2. What are the challenges?
  3. What are the successes?
  4. What are the ethical dilemmas you have faced?

In this blog post we share highlights from the responses to the first three questions. A second blog post will explore the ethical dilemmas reported by those who responded .

CHN responses to the COVID-19 pandemic


Constant change 

CHNs described the reality of their experience in the COVID 19 response as overwhelming due to the rapid and constant changes to their usual practice. Redeployment to other programs, longer work hours and the use of multiple documentation and information systems were noted as some of the most significant changes.

Service changes reported included delays in school immunization programs and reprioritizing of home support services to clients with COVID-19. Communication with clients changed significantly with it being now primarily through virtual means, most often over the telephone.

Clients with chronic conditions receiving care in their homes require constant monitoring of their health with astute vigilance to infection preventive and control measures. 

Challenges

In this context of uncertainty, CHNs reported feelings of burn out, fear of COVID-19 infection for themselves and their family, and concern for personal protective equipment restrictions. Managers described challenges with timely communication to their staff as well as interpreting shifting policy and protocol directives.

Other challenges include rushed and inadequate training for new roles when redeployed, adhering to physical distancing in small workspaces and dealing with disconnected documentation systems. Some observed an erosion of the public health nursing role prior to the pandemic in several provinces/territories.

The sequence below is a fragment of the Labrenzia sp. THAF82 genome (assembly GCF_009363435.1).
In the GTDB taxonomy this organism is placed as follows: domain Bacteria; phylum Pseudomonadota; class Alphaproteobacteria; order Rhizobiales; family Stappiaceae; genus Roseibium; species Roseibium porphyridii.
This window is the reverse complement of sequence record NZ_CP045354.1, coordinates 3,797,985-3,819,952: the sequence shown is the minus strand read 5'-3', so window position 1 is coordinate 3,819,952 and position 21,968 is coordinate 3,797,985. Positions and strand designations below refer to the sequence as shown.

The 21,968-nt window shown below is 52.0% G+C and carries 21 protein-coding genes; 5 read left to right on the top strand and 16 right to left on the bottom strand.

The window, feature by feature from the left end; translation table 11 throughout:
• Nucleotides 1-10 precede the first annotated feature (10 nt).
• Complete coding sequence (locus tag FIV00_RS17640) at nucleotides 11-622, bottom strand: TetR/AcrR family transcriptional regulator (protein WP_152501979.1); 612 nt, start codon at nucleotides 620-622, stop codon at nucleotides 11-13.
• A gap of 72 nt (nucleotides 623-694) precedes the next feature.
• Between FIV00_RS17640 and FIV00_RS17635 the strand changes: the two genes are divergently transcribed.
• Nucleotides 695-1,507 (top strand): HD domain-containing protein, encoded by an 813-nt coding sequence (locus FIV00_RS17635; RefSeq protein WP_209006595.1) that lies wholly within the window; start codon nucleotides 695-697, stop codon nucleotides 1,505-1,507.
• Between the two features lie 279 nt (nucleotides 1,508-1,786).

Moving to virtual care had unique challenges, as clients can lack access to reliable internet, phones and radios, or are not able to use the technology because of dementia or physical disabilities.

Concern for health inequities was recognized for pregnant women isolated in rural and remote communities and for families with infants who were unable to access formula.

Finally, those who responded reported a wide range of challenges including:

  • responding to increased disclosures of intimate partner violence as shelters reached capacity;
  • supporting First Nations’ community leaders in decision-making about ceremonial gatherings; and
  • reassuring clients who were angry due to delayed testing results.

Innovation

Despite challenges, the responses reflected CHNs’ amazing resilience, flexibility, adaptability and ability to innovate. CHNs redesigned clinics from multi- to single-nurse presence, used text-in requests for contraception (then arranged delivery to the client), used videoconferencing to assess the safety of client homes and carried out newborn assessments in their vehicle while parents watched from their windows. CHN acknowledged that success was knowing each visit supported a vulnerable person to remain safe at home and in their community.